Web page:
THE searing guitar tones of Jimi Hendrix cascaded across the fields of East Afton Farm yesterday (Monday) as the BBC conjured up the spirit of the original Isle of Wight Festivals.

The broadcaster was on the Isle of Wight to film footage for a documentary to be screened this summer marking the 50th anniversary of the original 1968 Isle of Wight Festival on September 1, 1968.

That event, featuring Jefferson Airplane, Crazy World of Arthur Brown, Tyrannosaurus Rex and The Pretty Things, drew a 15,000 strong crowd to Ford Farm, Whitwell, and sparked the much bigger events in 1969 at Wootton Bay, headlined by Bob Dylan, and the 1970 festival at East Afton Farm with a massive bill topped by Hendrix.

Present day Isle of Wight Festival promoter John Giddings was on hand as Chris Hewitt. of CH Vintage Audio, assembled a stack of original Island festival WEM sound gear, speaker stacks, a mixing desk and Marshall amplifiers. It was the very gear used by Hendrix, The Who, Free, The Moody Blues and many others bands at East Afton in 1970.

John was joined by Island resident Dick Taylor, of The Pretty Things, and Nick Turner, a former Hawkwind member. The Pretty Things played at the '68 festival while Hawkwind unofficially played at the 1970 event on Desolation Alley — on a makeshift stage with bands playing to fans without tickets.

The Pretty Things will be playing at this year's Isle of Wight Festival, which starts this weekend, and also at the All Wight Now 1968 retrospective event at Tapnell Farm, on September 1, when they will be billed as The Pretty Things Meets JC and Angelina.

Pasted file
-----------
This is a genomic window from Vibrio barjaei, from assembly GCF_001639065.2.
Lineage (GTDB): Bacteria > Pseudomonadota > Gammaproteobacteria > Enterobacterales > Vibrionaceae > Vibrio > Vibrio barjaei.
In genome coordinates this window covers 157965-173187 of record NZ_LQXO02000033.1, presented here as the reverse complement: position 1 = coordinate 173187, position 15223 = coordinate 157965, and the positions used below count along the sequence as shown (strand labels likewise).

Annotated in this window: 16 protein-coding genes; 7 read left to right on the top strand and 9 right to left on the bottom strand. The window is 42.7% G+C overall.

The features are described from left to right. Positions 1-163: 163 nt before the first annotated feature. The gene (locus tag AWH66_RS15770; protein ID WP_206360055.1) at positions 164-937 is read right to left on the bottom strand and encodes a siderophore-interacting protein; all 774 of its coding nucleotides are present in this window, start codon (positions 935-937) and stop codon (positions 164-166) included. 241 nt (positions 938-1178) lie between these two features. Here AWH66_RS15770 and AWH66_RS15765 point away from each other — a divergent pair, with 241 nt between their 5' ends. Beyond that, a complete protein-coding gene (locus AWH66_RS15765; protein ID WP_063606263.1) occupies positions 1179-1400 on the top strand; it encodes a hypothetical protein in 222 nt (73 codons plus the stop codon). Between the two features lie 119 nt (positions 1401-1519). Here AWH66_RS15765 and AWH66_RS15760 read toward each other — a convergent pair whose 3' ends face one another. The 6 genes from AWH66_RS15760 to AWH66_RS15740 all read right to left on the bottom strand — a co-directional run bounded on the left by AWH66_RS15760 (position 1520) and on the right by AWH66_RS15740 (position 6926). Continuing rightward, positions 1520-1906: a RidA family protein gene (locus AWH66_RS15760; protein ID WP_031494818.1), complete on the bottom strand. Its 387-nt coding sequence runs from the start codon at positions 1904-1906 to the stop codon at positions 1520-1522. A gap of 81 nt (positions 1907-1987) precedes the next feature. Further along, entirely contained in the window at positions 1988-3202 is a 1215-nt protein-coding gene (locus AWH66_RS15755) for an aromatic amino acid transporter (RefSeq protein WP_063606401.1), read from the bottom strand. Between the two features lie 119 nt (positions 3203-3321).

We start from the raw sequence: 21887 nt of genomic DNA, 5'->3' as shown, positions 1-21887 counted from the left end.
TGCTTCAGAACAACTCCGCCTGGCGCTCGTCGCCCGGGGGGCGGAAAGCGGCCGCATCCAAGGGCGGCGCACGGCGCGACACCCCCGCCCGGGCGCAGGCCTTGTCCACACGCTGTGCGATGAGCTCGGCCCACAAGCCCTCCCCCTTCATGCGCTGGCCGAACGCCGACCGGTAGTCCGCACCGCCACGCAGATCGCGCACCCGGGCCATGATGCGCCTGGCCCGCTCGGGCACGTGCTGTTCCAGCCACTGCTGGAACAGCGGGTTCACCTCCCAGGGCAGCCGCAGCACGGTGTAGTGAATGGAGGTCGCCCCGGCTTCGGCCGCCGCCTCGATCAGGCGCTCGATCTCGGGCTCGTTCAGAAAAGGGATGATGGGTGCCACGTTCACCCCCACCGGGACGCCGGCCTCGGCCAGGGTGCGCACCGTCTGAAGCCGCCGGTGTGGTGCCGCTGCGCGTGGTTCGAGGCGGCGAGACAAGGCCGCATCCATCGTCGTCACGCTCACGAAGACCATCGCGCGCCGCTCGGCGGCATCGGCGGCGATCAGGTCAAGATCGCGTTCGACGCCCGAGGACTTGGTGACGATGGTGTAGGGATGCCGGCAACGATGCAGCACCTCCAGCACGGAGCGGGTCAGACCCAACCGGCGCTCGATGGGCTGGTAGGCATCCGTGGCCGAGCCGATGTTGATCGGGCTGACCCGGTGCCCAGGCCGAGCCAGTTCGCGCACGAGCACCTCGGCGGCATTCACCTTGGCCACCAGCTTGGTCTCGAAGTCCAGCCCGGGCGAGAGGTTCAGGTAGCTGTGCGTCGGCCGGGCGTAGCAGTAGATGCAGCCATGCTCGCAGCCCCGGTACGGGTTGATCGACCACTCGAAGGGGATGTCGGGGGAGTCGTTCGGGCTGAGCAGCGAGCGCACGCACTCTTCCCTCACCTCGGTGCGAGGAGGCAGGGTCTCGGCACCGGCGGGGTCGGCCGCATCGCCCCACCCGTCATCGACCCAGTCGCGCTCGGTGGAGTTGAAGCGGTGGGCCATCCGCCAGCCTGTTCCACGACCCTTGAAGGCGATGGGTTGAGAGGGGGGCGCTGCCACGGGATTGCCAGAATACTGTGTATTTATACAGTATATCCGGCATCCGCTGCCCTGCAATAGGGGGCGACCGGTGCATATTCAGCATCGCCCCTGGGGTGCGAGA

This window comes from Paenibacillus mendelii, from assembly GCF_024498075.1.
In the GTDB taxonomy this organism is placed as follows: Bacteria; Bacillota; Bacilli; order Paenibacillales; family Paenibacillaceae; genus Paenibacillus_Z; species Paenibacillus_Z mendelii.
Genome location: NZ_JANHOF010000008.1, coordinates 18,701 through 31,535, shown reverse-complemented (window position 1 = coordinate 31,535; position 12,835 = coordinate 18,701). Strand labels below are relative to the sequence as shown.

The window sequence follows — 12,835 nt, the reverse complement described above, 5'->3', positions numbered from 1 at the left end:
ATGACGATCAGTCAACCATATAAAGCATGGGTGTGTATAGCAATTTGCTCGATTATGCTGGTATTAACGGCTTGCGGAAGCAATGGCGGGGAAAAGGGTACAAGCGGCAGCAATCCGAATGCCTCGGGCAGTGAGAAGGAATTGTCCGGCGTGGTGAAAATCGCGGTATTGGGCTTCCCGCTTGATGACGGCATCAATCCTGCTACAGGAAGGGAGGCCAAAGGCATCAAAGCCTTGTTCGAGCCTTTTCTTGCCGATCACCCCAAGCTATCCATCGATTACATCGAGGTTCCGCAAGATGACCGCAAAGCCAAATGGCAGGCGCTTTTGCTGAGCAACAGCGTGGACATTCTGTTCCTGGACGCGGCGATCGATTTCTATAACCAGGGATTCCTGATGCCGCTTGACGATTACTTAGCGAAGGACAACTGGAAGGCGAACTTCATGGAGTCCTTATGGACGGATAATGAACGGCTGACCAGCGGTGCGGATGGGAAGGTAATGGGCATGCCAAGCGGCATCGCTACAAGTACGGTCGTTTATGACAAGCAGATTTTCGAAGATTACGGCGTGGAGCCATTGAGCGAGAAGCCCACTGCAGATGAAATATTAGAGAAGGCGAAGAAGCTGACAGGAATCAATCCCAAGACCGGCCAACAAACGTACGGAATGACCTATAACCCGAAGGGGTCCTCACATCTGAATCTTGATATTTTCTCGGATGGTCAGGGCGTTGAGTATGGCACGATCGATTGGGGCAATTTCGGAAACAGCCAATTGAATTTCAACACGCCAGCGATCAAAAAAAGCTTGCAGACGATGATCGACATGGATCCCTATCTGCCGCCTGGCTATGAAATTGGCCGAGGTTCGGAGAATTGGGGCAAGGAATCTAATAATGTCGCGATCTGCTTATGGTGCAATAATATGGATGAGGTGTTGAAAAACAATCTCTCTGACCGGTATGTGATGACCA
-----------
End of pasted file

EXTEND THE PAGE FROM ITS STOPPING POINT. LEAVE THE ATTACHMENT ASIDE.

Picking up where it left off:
John said: "I love this recreation and I support the All Wight Now event to mark the 50th anniversary. Anything that promotes the Island and marks such great events has to be good. I have always wanted to do that ever since we brought the festival back in 2002 — but sometimes it can be hard work. Seeing this fine old gear used by the greats of yesterday is just great."

Dick said: "I remember the first festival in 1968 when we played. The highlight for me was being on the same bill as Jefferson Airplane. To get them to the Island was just unreal at the time.

"I also remember Arthur Brown, of course, and his famous trick of setting his hair on fire — or appearing to. Great memories."

Nick, resplendent in a stetson and Confederate jacket, played a medley on saxophone before the original Hendrix tapes were played through the WEM stacked gear and music again filled the air.

He said: "I remember the 1970 festival here very well. It was a great time. We played to the kids without tickets every day of the festival. I kept going with a little chemical help. We all did in those days."